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Ugandan men face life imprisonment over homosexuality charges

Two Ugandan men face life imprisonment if found guilty of homosexuality, the first case since controversial anti-gay law was introduced in February.

Staff Reporter
17 April 2014, 7:33pm
Enacted in February, the controversial anti-gay law has drawn widespread criticism by Western donors, only to be rebuffed by Uganda president Yoweri Museveni.
Enacted in February, the controversial anti-gay law has drawn widespread criticism by Western donors, only to be rebuffed by Uganda president Yoweri Museveni.
Two Ugandan men will go on trial next month accused of homosexuality, the first people to be charged since the introduction of a controversial new anti-gay law.

In February, Uganda’s president Yoweri Museveni signed the anti-gay law. It punishes first-time offenders with 14 years in jail and allows life imprisonment as the penalty for acts of "aggravated homosexuality".

Prosecutors said that they had sufficient evidence against 24-year-old Kim Mukisa and 19-year-old Jackson Mukasa, who denied the charges when they first appeared in court earlier this year.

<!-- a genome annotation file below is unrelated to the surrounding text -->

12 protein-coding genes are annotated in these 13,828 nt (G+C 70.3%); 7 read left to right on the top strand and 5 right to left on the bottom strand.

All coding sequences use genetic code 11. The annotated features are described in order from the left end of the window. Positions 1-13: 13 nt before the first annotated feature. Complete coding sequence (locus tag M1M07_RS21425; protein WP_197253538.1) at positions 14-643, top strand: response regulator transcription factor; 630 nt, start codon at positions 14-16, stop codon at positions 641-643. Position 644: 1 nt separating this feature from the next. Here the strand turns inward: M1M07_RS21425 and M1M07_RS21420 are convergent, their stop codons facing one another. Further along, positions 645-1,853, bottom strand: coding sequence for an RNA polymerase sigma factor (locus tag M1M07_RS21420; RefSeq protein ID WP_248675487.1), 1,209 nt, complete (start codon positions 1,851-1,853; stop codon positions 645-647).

They have been held in Luziro prison in Kampala since December.

Mukisa was charged with "having sexual knowledge of a person against the order of nature" and Mukasa, with permitting a person to have sexual knowledge of him against the order of nature.

The two men have been charged under the 1950 Penal Code Act, which also prescribes life imprisonment if a person is found guilty of homosexual acts.

They are the first Ugandans to face trial on homosexuality charges, with an earlier case collapsing before it reached court and the majority of those arrested paying stiff fines to avoid prison.

Since the law was passed several donors have cut aid to Uganda, but Ugandan president Museveni has nevertheless weathered the controversy and vehement criticism and warned Western nations against interfering.

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